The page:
The guidance is otherwise silent on the issue of assisted suicide, save to highlight that there is “no defence of mercy killing or euthanasia in English law”. The GMC expects doctors to act within the law at all times and therefore, when patients raise the issue of assisted suicide, to explain that they cannot discuss it in case that discussion could be construed as them committing a criminal offence. Such refusals are difficult to impart without leaving patients feeling abandoned or compromising your obligation to act with compassion. Further helpful guidance is available from the NHS National End of Life Care Programme.

The Nicklinson and ‘Martin’ cases

Few will be unaware of the story of Tony Nicklinson, who died on 22 August aged 58. Nicklinson was an athletic, outgoing man until he suffered a catastrophic stroke in 2005, which resulted in him suffering from ‘locked-in syndrome’. He pursued legal proceedings seeking either (i) a declaration that it would be lawful for his GP, or another doctor, to terminate his life or (ii) a declaration that the law on murder and/or assisted suicide as it stands contravened his right to respect for private life until Article 8 of the European Convention on Human Rights (ECHR).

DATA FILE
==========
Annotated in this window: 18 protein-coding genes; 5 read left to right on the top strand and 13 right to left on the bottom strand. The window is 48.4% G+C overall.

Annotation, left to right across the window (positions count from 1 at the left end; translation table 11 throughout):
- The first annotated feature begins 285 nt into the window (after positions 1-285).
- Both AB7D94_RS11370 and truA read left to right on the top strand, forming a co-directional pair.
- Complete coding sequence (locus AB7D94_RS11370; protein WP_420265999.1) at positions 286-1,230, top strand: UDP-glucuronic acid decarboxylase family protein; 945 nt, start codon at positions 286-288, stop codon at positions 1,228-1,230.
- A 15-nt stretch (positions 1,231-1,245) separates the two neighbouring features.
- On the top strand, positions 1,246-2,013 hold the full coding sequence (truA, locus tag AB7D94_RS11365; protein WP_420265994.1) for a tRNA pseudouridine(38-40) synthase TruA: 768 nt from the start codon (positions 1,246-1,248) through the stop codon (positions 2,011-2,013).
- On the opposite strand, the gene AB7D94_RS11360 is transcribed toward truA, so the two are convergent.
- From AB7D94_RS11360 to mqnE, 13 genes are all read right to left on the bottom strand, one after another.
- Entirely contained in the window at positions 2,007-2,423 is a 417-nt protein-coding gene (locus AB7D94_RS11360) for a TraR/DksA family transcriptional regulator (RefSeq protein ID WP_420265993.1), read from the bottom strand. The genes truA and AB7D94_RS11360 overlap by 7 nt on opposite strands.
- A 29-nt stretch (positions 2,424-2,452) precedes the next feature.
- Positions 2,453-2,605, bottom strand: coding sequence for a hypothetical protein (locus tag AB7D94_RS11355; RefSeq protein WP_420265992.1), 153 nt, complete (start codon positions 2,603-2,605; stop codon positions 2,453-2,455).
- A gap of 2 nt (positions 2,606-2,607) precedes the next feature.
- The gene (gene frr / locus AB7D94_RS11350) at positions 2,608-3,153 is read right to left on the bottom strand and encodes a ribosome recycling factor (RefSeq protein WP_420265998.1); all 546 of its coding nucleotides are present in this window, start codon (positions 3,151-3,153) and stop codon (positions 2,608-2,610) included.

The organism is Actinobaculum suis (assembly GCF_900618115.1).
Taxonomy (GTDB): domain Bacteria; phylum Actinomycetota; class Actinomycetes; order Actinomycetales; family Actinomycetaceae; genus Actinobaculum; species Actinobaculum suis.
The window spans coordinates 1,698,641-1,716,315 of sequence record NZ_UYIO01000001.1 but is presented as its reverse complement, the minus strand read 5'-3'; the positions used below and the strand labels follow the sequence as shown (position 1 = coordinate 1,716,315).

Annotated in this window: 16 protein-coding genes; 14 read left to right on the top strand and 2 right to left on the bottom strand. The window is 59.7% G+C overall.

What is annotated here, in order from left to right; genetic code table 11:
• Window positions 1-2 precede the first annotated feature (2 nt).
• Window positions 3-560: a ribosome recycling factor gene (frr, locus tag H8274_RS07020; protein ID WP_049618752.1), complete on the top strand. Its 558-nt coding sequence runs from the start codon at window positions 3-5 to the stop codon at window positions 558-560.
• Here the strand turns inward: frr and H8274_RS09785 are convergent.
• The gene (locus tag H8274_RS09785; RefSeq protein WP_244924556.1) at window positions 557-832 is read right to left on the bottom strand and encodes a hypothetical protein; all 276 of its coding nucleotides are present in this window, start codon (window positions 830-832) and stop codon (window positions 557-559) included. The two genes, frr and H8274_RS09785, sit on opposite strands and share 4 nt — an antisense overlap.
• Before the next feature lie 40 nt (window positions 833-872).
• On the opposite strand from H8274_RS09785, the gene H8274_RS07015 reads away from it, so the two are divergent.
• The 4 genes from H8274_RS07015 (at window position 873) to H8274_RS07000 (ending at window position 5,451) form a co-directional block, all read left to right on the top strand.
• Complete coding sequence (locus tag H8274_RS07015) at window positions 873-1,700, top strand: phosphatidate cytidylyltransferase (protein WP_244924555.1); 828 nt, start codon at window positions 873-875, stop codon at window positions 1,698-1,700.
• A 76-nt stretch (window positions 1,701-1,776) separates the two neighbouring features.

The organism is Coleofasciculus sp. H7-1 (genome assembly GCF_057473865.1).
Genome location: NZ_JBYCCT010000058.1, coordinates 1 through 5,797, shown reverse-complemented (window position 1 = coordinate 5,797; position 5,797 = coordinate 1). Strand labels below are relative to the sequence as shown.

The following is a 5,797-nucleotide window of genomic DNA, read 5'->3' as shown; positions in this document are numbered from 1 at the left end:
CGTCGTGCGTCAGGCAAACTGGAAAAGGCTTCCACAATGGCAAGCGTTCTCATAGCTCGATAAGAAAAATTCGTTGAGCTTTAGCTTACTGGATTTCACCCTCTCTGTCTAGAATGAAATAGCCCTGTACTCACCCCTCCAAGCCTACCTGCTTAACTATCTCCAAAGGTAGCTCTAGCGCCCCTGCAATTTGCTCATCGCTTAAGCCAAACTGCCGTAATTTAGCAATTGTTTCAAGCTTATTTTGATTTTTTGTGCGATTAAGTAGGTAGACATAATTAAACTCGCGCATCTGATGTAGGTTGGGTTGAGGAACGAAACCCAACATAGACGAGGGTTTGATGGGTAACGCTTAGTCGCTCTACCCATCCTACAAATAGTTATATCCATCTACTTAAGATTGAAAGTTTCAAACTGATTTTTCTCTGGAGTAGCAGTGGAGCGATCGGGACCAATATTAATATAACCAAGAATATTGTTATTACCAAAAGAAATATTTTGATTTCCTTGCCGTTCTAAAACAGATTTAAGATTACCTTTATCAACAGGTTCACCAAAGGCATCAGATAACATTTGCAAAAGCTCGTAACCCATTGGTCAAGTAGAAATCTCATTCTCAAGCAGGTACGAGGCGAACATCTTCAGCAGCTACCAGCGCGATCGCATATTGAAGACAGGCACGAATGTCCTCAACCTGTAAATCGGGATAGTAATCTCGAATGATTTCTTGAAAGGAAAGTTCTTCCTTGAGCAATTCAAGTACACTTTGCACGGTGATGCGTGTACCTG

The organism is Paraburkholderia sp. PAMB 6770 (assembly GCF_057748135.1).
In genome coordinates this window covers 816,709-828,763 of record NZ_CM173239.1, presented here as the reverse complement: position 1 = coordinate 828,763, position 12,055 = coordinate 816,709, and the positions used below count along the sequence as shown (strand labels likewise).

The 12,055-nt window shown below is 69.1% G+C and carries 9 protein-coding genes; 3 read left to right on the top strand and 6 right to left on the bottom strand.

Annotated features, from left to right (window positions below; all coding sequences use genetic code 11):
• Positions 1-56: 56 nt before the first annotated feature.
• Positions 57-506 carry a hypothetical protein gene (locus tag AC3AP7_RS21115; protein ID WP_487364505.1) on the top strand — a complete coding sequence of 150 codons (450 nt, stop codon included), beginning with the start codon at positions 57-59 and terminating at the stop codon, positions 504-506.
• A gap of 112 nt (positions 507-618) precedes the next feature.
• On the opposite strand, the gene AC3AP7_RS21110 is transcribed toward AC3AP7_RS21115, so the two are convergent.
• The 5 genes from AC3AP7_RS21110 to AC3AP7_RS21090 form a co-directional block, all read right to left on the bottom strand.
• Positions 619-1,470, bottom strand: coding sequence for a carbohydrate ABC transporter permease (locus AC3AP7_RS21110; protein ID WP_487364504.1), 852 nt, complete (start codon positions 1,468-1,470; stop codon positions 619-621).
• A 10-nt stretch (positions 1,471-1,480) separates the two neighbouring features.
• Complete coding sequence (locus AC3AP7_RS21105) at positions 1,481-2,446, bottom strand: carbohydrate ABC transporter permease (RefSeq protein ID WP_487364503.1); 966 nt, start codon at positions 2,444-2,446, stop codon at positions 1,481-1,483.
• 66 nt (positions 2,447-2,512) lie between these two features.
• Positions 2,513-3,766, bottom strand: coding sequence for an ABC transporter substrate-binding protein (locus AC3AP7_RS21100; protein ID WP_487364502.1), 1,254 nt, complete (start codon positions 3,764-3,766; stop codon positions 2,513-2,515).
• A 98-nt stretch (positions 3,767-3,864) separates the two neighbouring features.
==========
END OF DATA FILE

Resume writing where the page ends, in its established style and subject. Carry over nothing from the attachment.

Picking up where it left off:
Nicklinson’s legal proceedings were joined with those of ‘Martin’ (not his real name). Martin, age 47, suffered a catastrophic stroke in 2008 which left him with only slightly more functionality than Nicklinson. He sought an order that the Director of Public Prosecutions should clarify the policy on prosecutions for encouraging or assisting suicide so that persons outside Martin’s family, such as doctors or solicitors, who would be willing to assist Martin to commit suicide, would know in advance whether they would be likely to face criminal prosecution. In the alternative, if Martin failed in his claim against the Director of Public Prosecutions, he wanted a declaration that Section 2 of the Suicide Act is incompatible with Article 8 of the ECHR.

Whilst the cases attracted widespread media attention, there was little mention of the fact that the GMC was named as a Defendant to the proceedings alongside the Director of Public Prosecutions, Solicitors Regulation Authority and Ministry of Justice. In relation to the GMC, Martin specifically sought a declaration that a doctor who played a part in helping him to commit suicide should not be exposed to the risk of professional disciplinary proceedings.